part enjoyment of the house. His only remedy is to file a suit for partition
and for specific possession on partition of his share, subject to the right of
co-sharer under section 4 of the Partition Act.
Habibulla Patwari Vs. Pranballav Bhakta (1957) 9 DLR 119.
Where plaintiff is a stranger to the joint
Hindu family—he is not entitled to a share on partition in the homestead of the
Chandra Sardar vs Harihar Mondal (1961) 13 DLR 347.
The applicability of the section depends on
certain factors. The prerequisites to the applicability of section 4 are:-
property must be a dwelling house.
(2) It must
belong to an undivided family.
must be transfer of a share of the dwelling house.
transferee must be a person who is not a member of the undivided family.
must be a suit for partition.
(6) One or
more members of the undivided family must undertake to purchase the share of
The above fundamental requirements of law
must be satisfied before the benefit of section 4 can be claimed by a member of
the undivided family.
Section 4 was enacted to afford protection to
the members of an undivided family against a stranger purchaser. Its simple
object was to prevent intrusion into the dwelling house of an undivided family
by strangers on the basis of purchase of some share in such dwelling house.
Habibullah Vs. Mvi. Saleh Chowdhury, (1968) 20 DLR 489.
house, buying up share by share-holder—
Elements necessary for attracting section 4
of Partition Act are (i) the house belongs to an undivided family; (ii) the
share thereof has been transferred to one who is not a member of such undivided
family and (iii) the transferee should sue for partition.
In a Suit for partition the plaintiff and the
defendant stand on the same footing with regard to a party’s capability to
‘sue’ and to be ‘sued’.
Dwelling house, buying tip the share of the
transferee—For buying up the shares of the transferee the transferee must be
found to have sued at the relevant time when actually the partition suit under
section 4 of the Partition Act is filed.
In a partition Suit a particular plaintiff or
a defendant might have prayed for having their shares partitioned but
unfortunately for some reason or other they might have given up that claim and
in that case it cannot be said while considering a petition under section 4 of
the Partition Act that the petitioner can be allowed to buy up the shares of
those parties who subsequently gave up their claim. The transferee must be
found to have sued at the relevant time when actually the partition Suit under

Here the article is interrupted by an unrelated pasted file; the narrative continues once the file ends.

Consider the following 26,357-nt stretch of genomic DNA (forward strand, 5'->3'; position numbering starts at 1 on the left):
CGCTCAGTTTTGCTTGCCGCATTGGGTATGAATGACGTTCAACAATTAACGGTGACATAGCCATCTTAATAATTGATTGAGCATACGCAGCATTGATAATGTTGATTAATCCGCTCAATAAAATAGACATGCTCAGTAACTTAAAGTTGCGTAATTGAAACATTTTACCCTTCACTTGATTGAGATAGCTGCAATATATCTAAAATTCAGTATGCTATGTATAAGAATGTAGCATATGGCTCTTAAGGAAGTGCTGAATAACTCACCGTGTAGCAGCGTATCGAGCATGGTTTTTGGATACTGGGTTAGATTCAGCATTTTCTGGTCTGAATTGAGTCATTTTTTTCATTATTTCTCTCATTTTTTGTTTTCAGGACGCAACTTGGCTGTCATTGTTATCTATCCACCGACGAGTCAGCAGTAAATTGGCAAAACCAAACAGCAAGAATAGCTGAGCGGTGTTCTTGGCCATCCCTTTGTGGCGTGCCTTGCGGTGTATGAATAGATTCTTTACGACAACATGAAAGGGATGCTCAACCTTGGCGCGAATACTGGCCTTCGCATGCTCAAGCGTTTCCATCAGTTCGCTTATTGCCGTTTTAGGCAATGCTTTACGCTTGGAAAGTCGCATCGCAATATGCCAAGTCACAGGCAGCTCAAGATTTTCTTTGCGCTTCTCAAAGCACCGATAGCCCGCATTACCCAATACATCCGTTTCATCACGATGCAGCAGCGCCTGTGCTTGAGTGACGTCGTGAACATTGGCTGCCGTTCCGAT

section 4 of the Partition Acts is filed for buying up the shares of the
Sikdar Vs. Korban Sk. (1974) 26 DLR 96.
member of undivided family upon marriage goes to the husband’s house— No longer
to be treated as a member of the undivided family.
A female member of an undivided family who
marries and goes to live in her husband’s house prima fade gives up her
intention of continuing to reside in her old house and so she is prima facie no
longer a member of the family and as such she is not entitled to the benefit of
section 4 of the Partition Act.
Vs. Asifadullah (1982) 34 DLR 245.
family” means undivided qua the dwelling house—When there was no partition of
the dwelling house.
“An undivided family” must be taken to mean,
“Undivided qua the dwelling house in question and to be a family which owns the
house but has not divided it.”
Vs. Jugal Kishori Sarkar (1984) 36 DLR 351.
u/s. 4 arises
—When a stranger transferee sues for
partition then only the claim under section 4 of the Partition Act can be laid.
—Section 4 will apply also in a case
instituted by a co-sharer. Ibid.
Under section 4 only the area actually
covered by the dwelling house can be claimed by the co sharer and not any area
beyond that. Ibid
S. 4 (I) The
conditions to be fulfilled for application of the section 4(I).
The house concerned should be in actual use
though not necessarily in constant occupation. Grant of a tenancy (not a
permanent and irrevocable lease) will not have the effect of making a house
owned by members of an undivided family cease to be a dwelling—house.
Hossain vs. Purni Agarwalini (1958) 10 DLR 318—8 PLR (Dac.) 778
co-sharer has permanently left the country—whether he can invoke the provisions
The principle that the creation of a tenancy
by co-sharer owner does not terminate the possibility of his returning to its
occupation and, therefore the provisions of section 4(I) of the Partition Act
are available to him as a co-sharer has no application where the co-sharer
owner has left the country, where the house is situated for good.
Sen vs. Abdul Wahed Sheik (1960) 12 DLR 584.
S. 8. Orders under section 4 arc deemed to be a
decree under section 8. (See under section 4, above). 1 PLR (Dac.) 844.